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article imageWant shares in Dropbox? Here's your opportunity

By Tim Sandle     Jan 11, 2018 in Business
The popular file sharing site Dropbox is set to go public during 2018. Rumors of a public flotation have been appearing for several years.
The file-storage company Dropbox has filed papers indicating its attention public, according to business news site Bloomberg. This will lead to an initial public offering (a type of public offering in which shares of a company are sold to institutional investors) at an unspecified time during 2018. Indications are that Goldman Sachs Group Inc. and JPMorgan Chase & Co. will lead the potential listing.
The listing is designed to test Dropbox’s most recent valuation, which was set at $10 billion. However, this net worth has been criticized by some investors as being overvalued. Whatever the evaluation it stands that San Francisco headquartered Dropbox remains one of highest-worth venture-backed companies that remains in private hands.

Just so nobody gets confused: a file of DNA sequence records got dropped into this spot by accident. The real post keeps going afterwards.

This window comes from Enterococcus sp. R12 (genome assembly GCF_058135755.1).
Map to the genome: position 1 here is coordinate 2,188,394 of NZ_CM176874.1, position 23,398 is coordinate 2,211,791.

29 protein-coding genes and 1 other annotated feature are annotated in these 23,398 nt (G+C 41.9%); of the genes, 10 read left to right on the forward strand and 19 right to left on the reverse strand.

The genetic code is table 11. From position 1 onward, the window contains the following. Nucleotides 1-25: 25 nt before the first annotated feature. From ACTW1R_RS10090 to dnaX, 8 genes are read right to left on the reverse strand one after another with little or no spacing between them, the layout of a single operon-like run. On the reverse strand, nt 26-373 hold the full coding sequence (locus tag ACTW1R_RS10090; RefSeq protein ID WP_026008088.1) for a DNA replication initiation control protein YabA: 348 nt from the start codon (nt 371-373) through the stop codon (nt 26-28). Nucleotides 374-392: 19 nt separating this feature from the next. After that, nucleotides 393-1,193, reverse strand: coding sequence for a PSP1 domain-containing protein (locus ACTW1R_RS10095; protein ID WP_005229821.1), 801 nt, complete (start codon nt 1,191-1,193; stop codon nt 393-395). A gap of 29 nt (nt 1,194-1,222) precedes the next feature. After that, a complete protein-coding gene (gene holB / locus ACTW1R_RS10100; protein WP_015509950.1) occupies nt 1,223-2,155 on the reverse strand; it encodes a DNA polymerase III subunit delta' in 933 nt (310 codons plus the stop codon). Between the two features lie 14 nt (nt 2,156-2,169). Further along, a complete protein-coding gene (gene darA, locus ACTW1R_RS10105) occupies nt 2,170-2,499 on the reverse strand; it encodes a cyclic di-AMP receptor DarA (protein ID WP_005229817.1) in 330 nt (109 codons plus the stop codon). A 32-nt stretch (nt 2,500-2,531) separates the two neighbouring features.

Dropbox is a file hosting service operated by American company Dropbox, Inc. The company provides cloud storage, file synchronization, personal cloud, and client software. The company was founded in 2007, by Massachusetts Institute of Technology students Drew Houston and Arash Ferdowsi.
The service works by Dropbox creating a special folder on the a computer. The contents of which are then synchronized to Dropbox's servers and to other computers that a user has installed Dropbox on. This serves to keep files up-to-date on all devices.
There are a small group of investors who have access to Dropbox, these are: Sequoia, Accel, Index Ventures and Y Combinator. These investors are set for big pay-out should the public flotation of Dropbox go through.
One reason why Dropbox has been hesitant is due to the experience of ts main competitor Box, which kicked off an initial public offering in 2015. This led to a fall in the stock price over the proceeding six months. In time, Recode reports, Box rebounded and enjoys a market value today of around $3 billion. Another reason for the apparent delay has been with waiting of more favorable stock market conditions.
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